My mother read each page of her Burpee catalogs
with the patience of an old oak tree.
She longed for the promise
offered by purple, yellow, red, green
life that would unfold just as you’d expect
in response to devoted planting,
judicious watering, and giving
with ungloved, thorn-distressed hands.
Mother tended to eager jonquils,
pansies waving their butter-
yellow and plum petals, these
tiny flirtatious beauties
wedged between red brick
and ever-expanding blue
hydrangea on our minuscule front lawn.
There was no need for her
to yell or glower
to get these things to grow
upright, show respect. All
her flowers breathed out
My mother staked roses named Fire and Ice,
dug up earth and delivered
to it shattered egg shells,
rescued coffee grinds, fish heads
unfurled from pages of the New York Times,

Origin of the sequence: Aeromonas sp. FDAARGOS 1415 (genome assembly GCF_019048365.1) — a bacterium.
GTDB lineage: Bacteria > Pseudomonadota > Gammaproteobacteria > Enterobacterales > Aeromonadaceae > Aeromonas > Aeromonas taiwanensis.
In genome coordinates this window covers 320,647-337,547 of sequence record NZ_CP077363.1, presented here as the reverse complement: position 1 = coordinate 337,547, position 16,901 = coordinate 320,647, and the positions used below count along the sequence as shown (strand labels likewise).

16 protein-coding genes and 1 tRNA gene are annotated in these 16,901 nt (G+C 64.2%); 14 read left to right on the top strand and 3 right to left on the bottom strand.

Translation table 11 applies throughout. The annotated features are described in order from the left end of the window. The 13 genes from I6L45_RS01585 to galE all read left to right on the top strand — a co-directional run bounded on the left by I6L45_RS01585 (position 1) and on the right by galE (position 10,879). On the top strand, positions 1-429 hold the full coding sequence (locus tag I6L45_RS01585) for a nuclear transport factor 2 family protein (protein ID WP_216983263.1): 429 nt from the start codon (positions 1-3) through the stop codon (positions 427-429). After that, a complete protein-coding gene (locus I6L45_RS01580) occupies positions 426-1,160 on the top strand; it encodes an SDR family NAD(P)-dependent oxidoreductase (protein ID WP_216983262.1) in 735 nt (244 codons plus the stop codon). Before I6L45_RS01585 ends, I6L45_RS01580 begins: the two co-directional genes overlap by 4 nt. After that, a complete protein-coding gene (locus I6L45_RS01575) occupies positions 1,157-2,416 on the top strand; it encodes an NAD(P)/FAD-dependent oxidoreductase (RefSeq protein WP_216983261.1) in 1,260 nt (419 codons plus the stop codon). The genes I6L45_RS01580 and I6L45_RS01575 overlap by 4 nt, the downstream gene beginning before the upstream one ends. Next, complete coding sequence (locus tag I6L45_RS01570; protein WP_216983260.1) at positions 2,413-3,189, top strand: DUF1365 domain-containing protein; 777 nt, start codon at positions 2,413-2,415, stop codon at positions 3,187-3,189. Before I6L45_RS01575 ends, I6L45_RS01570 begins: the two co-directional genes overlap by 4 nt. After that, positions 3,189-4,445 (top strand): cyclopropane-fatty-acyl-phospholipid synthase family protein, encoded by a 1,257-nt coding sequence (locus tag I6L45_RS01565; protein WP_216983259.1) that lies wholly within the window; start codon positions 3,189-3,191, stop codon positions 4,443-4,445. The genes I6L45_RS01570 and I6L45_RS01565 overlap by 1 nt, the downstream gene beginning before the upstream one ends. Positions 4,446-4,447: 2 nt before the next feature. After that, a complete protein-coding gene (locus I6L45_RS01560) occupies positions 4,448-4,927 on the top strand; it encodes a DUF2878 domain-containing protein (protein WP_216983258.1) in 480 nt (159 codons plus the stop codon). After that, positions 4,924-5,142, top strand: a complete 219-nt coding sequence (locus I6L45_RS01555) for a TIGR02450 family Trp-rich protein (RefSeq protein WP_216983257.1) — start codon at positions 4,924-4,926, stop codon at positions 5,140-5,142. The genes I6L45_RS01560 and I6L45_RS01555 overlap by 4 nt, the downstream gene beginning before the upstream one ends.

important, pungent gifts to
her floral adoptees, who waited
with hungry sepals, petals, and stems.
Even those roses, snipped,
arranged in one of Grandma’s delicate vases,
deprived of their vines, did not
or their own imminent death.
The ubiquity of cut roses—
I despised those obsequious
flora. Every day they were gifted
with all that
I was not.
Iris N. Schwartz is a fiction writer, as well as a Pushcart-Prize-nominated poet. Her work has appeared in or is forthcoming from such journals as Bindweed Magazine, The Flash Fiction Press, The Gambler, Gravel, Gyroscope Review, Jellyfish Review, Pure Slush (Volume 12), Silver Birch Press, and Siren.